<p>A kinkajou’s pollen-dusted cheek tells of a late-night nectar binge in an <i>Ochroma</i>, or balsa, tree.<br> <br> <a href="http://www.naturphoto.de/">www.naturphoto.de</a></p>

A kinkajou’s pollen-dusted cheek tells of a late-night nectar binge in an Ochroma, or balsa, tree.

www.naturphoto.de

Open All Night

The balsa tree bursts into bloom at sunset during Panama’s dry season, feeding a kaleidoscope of species.

Club Ochroma is the bar of choice on Barro Colorado Island, and I've arrived a little early for happy hour at the Smithsonian Tropical Research Station. It's 3:45 in the afternoon, and I'm perched on a hundred-foot makeshift tower overlooking a scruffily majestic Ochroma pyramidale tree of about the same height. More commonly known as the balsa tree, Ochroma is found in many Latin American countries and is the source of the lightweight wood used to make snap-together model dinosaurs, Popsicle sticks, and Thor Heyerdahl's Kon-Tiki raft.

My noble specimen, however, is decidedly pre-lumber, and its branches sag with hundreds of blossoms at varying stages of ripeness: the buds that look like giant brown Q-tips, the unopened volutes with their creamy heads like swirls of soft-serve vanilla ice cream, and the mature flowers, which bloom at night and so are just now spreading wide their five fleshy petals to reveal a pollen-covered stamen surrounded by an inch-deep pool of rich, syrupy nectar. Wider, wider …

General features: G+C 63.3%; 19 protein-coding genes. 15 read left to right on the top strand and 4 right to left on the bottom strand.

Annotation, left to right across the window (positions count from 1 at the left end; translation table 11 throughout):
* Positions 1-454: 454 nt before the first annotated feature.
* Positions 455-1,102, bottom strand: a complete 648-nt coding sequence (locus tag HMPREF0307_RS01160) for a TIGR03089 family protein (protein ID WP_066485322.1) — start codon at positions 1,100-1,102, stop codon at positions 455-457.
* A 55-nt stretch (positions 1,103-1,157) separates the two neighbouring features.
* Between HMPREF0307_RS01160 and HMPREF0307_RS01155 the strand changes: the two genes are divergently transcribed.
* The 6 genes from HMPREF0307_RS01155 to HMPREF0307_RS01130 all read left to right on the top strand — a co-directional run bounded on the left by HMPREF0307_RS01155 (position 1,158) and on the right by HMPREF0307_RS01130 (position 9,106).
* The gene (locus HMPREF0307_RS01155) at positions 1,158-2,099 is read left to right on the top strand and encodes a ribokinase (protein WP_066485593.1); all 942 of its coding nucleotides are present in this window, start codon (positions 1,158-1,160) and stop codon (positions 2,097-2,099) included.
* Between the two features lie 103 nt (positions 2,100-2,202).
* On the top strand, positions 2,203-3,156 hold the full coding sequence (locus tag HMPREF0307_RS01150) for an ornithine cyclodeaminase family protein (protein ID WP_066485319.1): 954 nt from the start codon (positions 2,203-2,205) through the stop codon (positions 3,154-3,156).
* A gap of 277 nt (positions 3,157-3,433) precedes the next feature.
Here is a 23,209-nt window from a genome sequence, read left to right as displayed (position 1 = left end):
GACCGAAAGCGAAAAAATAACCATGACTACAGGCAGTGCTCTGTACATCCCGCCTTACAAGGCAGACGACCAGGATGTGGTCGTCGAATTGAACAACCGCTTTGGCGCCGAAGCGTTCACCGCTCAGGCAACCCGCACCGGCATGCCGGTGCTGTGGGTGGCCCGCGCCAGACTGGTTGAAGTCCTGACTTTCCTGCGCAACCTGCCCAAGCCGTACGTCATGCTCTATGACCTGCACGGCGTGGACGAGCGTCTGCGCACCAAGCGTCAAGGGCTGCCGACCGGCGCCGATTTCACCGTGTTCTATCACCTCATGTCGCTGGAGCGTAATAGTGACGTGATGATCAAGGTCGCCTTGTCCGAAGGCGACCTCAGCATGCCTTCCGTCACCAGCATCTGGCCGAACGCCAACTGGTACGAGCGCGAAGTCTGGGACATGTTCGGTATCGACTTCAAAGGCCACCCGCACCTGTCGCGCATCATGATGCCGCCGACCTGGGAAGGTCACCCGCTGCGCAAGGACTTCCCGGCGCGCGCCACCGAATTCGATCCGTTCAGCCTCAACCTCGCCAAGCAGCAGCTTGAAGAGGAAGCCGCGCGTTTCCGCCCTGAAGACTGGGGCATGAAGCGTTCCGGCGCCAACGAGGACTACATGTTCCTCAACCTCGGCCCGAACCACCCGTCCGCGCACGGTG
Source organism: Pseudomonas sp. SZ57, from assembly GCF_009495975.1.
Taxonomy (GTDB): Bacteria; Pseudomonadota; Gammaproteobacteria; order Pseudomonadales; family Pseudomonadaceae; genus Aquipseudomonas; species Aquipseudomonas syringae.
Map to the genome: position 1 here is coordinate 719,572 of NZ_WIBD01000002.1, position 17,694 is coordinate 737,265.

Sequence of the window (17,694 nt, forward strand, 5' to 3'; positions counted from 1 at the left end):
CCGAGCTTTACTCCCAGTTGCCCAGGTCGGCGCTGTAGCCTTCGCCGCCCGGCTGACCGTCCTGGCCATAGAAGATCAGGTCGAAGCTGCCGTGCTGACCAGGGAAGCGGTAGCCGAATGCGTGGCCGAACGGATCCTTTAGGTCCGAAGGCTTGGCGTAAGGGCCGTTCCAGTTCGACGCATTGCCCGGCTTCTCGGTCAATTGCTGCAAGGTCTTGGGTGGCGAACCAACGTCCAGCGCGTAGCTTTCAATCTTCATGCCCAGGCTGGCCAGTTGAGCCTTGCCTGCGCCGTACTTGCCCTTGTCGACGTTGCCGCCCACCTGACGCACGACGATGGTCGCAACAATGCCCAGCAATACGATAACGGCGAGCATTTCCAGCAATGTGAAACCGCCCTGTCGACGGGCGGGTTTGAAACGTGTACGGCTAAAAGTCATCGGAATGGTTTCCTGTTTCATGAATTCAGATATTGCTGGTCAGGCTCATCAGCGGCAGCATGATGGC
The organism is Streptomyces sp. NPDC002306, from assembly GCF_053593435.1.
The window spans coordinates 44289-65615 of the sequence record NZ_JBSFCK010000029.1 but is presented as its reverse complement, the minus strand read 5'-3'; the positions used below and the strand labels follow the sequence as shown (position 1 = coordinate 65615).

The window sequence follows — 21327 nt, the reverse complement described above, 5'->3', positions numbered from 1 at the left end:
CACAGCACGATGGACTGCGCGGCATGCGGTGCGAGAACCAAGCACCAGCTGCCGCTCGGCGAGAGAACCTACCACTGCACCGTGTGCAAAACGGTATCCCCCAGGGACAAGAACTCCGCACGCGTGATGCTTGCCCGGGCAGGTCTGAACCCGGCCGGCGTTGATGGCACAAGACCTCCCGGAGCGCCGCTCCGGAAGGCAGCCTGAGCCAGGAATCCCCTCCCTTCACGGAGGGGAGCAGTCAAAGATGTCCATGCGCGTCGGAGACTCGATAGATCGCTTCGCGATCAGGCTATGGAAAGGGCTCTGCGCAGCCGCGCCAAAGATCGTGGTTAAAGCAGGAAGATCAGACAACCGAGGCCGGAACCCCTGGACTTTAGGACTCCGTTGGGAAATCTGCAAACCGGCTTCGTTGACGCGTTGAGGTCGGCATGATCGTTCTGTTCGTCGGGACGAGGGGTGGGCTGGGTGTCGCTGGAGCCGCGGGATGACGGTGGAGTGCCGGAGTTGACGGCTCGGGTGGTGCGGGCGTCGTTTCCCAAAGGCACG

A crash of understory, a volley of yeeps, coos, and chutterings, and sure enough, it's the capuchins. Capuchin monkeys are famously shrewd and resourceful primates, the New World equivalent of chimpanzees. And when happy hour rolls around in Panama, you'd better believe their bellies are the first at the bar. Twenty-five of them arrive in conga lines to claim the opening rounds, the unencumbered adults and brash teenagers up front, the mothers with their clinging babies at the rear. Whatever their age or sex, the monkeys all have naked white faces, big humanlike ears, and the pursed, fretful expressions of old shopkeepers. A few stop to flash me an aggressive simian smile, but most get right down to business. They grab the edges of the ripe flowers, stick their heads inside, and with the hunched intensity of vampires, drink the flowers dry.

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